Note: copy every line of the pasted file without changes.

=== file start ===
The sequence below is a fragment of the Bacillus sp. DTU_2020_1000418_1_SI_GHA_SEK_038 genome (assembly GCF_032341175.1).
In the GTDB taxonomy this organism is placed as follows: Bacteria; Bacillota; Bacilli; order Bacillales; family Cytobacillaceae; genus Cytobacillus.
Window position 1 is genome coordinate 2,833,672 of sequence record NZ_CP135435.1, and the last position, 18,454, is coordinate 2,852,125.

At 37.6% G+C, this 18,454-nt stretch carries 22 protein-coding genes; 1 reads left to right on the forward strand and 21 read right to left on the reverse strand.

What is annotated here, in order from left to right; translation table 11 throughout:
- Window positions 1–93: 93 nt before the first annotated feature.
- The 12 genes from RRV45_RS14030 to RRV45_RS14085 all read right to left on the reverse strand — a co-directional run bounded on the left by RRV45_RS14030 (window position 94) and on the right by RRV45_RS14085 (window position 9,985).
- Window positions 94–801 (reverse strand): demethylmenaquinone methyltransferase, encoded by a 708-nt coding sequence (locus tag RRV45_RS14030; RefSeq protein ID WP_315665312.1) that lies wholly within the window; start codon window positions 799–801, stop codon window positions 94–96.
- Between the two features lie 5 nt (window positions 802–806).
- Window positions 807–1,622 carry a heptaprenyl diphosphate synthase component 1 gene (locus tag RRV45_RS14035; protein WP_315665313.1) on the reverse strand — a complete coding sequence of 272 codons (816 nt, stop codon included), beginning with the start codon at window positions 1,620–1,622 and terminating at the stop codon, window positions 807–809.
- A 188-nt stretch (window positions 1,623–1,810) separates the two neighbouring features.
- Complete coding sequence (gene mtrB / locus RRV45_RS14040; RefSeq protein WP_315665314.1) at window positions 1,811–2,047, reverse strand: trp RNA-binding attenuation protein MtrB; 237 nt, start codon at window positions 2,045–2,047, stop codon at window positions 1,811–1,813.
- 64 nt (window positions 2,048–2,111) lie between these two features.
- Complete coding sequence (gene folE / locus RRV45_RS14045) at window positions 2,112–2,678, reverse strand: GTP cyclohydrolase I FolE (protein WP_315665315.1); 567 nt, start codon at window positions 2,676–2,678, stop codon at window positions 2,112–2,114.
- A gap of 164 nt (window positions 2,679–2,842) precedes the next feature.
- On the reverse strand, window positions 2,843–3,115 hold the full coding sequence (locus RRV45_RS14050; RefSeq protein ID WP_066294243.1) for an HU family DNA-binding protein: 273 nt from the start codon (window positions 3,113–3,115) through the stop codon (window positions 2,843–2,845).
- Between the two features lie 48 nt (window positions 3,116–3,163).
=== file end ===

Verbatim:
The sequence below is a fragment of the Bacillus sp. DTU_2020_1000418_1_SI_GHA_SEK_038 genome (assembly GCF_032341175.1).
In the GTDB taxonomy this organism is placed as follows: Bacteria; Bacillota; Bacilli; order Bacillales; family Cytobacillaceae; genus Cytobacillus.
Window position 1 is genome coordinate 2,833,672 of sequence record NZ_CP135435.1, and the last position, 18,454, is coordinate 2,852,125.

At 37.6% G+C, this 18,454-nt stretch carries 22 protein-coding genes; 1 reads left to right on the forward strand and 21 read right to left on the reverse strand.

What is annotated here, in order from left to right; translation table 11 throughout:
- Window positions 1–93: 93 nt before the first annotated feature.
- The 12 genes from RRV45_RS14030 to RRV45_RS14085 all read right to left on the reverse strand — a co-directional run bounded on the left by RRV45_RS14030 (window position 94) and on the right by RRV45_RS14085 (window position 9,985).
- Window positions 94–801 (reverse strand): demethylmenaquinone methyltransferase, encoded by a 708-nt coding sequence (locus tag RRV45_RS14030; RefSeq protein ID WP_315665312.1) that lies wholly within the window; start codon window positions 799–801, stop codon window positions 94–96.
- Between the two features lie 5 nt (window positions 802–806).
- Window positions 807–1,622 carry a heptaprenyl diphosphate synthase component 1 gene (locus tag RRV45_RS14035; protein WP_315665313.1) on the reverse strand — a complete coding sequence of 272 codons (816 nt, stop codon included), beginning with the start codon at window positions 1,620–1,622 and terminating at the stop codon, window positions 807–809.
- A 188-nt stretch (window positions 1,623–1,810) separates the two neighbouring features.
- Complete coding sequence (gene mtrB / locus RRV45_RS14040; RefSeq protein WP_315665314.1) at window positions 1,811–2,047, reverse strand: trp RNA-binding attenuation protein MtrB; 237 nt, start codon at window positions 2,045–2,047, stop codon at window positions 1,811–1,813.
- 64 nt (window positions 2,048–2,111) lie between these two features.
- Complete coding sequence (gene folE / locus RRV45_RS14045) at window positions 2,112–2,678, reverse strand: GTP cyclohydrolase I FolE (protein WP_315665315.1); 567 nt, start codon at window positions 2,676–2,678, stop codon at window positions 2,112–2,114.
- A gap of 164 nt (window positions 2,679–2,842) precedes the next feature.
- On the reverse strand, window positions 2,843–3,115 hold the full coding sequence (locus RRV45_RS14050; RefSeq protein ID WP_066294243.1) for an HU family DNA-binding protein: 273 nt from the start codon (window positions 3,113–3,115) through the stop codon (window positions 2,843–2,845).
- Between the two features lie 48 nt (window positions 3,116–3,163).